Security Advances Within Manlius Pebble Hill School

By Maya Heimes

In recent years, school shootings in the U.S. have been on the rise. Places like Columbine, Parkland, and Newtown were not on the map until devastating school shootings took lives. These shootings have alarmed students, parents, and teachers across the country. Although Central New York has not had many threats of school shootings, there is always a chance, and that chance has affected many. Mr. David McCusker, Head of School, says, “It gets our attention. It’s really scary and it’s awful. So, I have a responsibility and we have a responsibility, as a school, to do everything we can to ensure the safety of all of our community members, students first and foremost and everyone else.”

One of the major components of campus security is locking all of the exterior doors except the main entrance. At the beginning of the school year, a new security system was established (similar to that of the Center for Early Learning), prohibiting the entrance of potentially harmful guests. Visitors must buzz-in and Colleen Xavier, Receptionist and Attendance Officer, decides if they can proceed into the school, communicating with them through a speaker and identifying them with a camera.

Furthermore, as Mr. McCusker says, “We have some school cameras in certain locations around the school and we learned that not all of them were operational, so those have been replaced to make them work as they should.” Manlius Pebble Hill staff members are taking into account the reliability of past security measures to ensure the safety of students in the current educational climate.

With the construction of the gym and the connection to the library, the STEAM park has also been closed off, which allows for outdoor spaces where students can feel fully safe. Now, no one can walk up behind the school to get in, but instead are required to use the main entrance. However, there have been cases where doors in the back are propped open, which causes a security threat. Staff are making efforts to ensure this will not happen and are cautioning students against leaving doors open.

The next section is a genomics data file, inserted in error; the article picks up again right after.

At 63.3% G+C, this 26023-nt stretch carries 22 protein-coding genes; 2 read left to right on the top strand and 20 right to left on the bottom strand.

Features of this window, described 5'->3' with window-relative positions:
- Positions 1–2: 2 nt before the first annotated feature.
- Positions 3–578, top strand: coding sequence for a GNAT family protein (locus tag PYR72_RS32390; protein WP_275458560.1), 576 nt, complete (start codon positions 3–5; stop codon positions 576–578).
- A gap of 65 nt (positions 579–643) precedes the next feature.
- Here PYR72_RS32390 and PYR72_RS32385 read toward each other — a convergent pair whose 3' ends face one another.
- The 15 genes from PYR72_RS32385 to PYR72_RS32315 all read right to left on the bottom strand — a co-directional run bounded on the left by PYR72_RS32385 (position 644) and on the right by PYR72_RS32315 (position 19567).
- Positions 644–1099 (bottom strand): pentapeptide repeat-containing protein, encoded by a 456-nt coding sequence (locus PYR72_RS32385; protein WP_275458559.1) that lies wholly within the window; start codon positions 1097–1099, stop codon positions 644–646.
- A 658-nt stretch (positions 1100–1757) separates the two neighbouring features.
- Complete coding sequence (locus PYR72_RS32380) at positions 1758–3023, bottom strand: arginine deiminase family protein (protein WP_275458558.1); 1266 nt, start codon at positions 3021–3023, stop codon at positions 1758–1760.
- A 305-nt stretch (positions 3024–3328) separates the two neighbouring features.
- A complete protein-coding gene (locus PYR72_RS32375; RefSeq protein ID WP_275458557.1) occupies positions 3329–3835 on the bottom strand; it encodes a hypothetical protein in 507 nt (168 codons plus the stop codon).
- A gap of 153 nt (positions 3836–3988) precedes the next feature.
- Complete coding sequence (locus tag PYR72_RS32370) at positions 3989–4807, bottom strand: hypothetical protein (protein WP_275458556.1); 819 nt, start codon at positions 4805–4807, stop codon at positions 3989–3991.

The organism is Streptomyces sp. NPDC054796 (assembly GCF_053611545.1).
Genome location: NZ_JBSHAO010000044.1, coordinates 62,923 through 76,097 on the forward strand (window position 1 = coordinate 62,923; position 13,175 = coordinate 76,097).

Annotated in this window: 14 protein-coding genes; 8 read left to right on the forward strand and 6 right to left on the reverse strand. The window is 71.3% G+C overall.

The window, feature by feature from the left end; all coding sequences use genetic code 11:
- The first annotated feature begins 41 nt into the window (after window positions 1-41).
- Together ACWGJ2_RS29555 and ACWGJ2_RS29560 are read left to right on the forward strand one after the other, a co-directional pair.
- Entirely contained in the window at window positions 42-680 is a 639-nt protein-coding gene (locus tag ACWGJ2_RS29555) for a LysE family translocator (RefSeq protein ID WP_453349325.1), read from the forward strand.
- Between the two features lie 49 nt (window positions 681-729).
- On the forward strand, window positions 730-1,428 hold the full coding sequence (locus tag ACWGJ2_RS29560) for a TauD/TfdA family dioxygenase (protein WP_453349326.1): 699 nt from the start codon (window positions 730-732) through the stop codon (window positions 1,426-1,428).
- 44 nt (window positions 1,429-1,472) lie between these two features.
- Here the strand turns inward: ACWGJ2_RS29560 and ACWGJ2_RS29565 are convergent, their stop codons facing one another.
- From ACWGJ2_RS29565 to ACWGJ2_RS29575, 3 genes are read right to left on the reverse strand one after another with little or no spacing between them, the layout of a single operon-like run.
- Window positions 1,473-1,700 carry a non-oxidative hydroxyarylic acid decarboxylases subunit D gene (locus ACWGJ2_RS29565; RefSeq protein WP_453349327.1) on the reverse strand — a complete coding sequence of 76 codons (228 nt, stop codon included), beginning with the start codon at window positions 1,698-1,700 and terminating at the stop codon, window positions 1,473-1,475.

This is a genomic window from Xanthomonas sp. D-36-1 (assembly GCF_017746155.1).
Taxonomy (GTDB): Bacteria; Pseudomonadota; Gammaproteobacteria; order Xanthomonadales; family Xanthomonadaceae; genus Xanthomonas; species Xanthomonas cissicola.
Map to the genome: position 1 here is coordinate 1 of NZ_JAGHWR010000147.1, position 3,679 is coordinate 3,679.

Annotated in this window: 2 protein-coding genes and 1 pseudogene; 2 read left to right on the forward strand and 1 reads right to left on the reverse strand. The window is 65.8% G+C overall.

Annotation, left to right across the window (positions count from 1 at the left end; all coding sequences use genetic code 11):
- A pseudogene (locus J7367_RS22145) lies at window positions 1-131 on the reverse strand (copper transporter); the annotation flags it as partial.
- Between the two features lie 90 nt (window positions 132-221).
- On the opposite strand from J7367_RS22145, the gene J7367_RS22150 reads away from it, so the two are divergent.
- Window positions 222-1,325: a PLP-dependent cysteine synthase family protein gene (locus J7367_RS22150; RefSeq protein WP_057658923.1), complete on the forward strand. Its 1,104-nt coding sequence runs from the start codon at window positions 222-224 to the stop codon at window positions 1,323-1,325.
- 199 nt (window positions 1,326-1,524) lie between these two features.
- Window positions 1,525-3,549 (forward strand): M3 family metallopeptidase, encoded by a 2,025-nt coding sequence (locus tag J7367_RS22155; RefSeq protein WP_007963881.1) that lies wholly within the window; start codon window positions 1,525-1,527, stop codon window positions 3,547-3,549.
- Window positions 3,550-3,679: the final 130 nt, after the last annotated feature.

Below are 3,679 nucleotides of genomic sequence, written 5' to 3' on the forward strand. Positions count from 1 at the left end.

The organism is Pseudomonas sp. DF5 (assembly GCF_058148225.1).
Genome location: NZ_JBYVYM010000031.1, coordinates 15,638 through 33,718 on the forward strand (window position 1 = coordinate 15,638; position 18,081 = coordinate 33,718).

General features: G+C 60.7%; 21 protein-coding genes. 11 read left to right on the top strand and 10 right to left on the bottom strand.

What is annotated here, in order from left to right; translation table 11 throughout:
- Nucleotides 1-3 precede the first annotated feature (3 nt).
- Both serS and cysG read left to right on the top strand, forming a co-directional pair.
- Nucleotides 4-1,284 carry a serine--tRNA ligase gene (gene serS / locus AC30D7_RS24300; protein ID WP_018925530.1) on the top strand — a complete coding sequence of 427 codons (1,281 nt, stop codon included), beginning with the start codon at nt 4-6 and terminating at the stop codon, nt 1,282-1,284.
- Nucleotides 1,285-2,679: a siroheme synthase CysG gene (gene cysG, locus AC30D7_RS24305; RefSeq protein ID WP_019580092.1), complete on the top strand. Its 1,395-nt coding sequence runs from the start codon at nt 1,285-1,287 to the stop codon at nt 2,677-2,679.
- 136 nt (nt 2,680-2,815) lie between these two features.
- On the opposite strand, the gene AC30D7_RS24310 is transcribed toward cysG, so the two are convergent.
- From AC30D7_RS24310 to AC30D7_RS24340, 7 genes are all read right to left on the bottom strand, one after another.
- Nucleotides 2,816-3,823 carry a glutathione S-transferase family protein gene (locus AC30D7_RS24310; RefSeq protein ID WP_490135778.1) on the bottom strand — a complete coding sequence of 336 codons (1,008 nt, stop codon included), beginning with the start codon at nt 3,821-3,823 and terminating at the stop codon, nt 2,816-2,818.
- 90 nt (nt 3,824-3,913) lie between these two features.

Even before the rise of school shootings, there have been active shooter drills to prepare staff and students if a shooter is ever spotted on the premises. Mr. McCusker says, “I think it’s important that we are participating in various drills (we’ve done a number of fire drills), so that there is a good understanding in the community of what we do.” 

The possibility of school shootings affects the school community not only physically, but also mentally. Although it may not be very apparent, many students and faculty have anxiety or sorrow over this issue. Some are upset by the news of school shootings and some over the security of the school itself. 

Ms. Joy Strickland, Director of Counseling, states, “I feel with the increase of school shootings, people aren’t as openly anxious about them, though, I believe that people are.” Ms.Strickland goes on to say, “I think it is important for students to know that they are in a safe environment, physically and emotionally. I think that our school is pretty good about if a student has concerns or speaks out in a way or acts in a way that raises flags. I would hope people would feel comfortable bringing it to our attention. I think that’s the beauty of our small community.”

MPH has created multiple stress-down days and different attempts to address mental health in the community. Recently, to alleviate overall stress within the school, Mr. McCusker and Mr. Leclerq instituted a “stress down day.” Speaker Dr. Elizabeth Perryman talked to the students of various ages how to keep proper mentality in times of stress. She introduced techniques suitable for the different age groups, even having a meeting with MPH’s staff.

Manlius Pebble Hill has tried to help the community by changing security features of the school (locking doors, buzz-in systems, and drills), which will hopefully allow the school to be prepared should anything happen. While some students may be upset that it takes longer to get into school, many feel safer with the changes.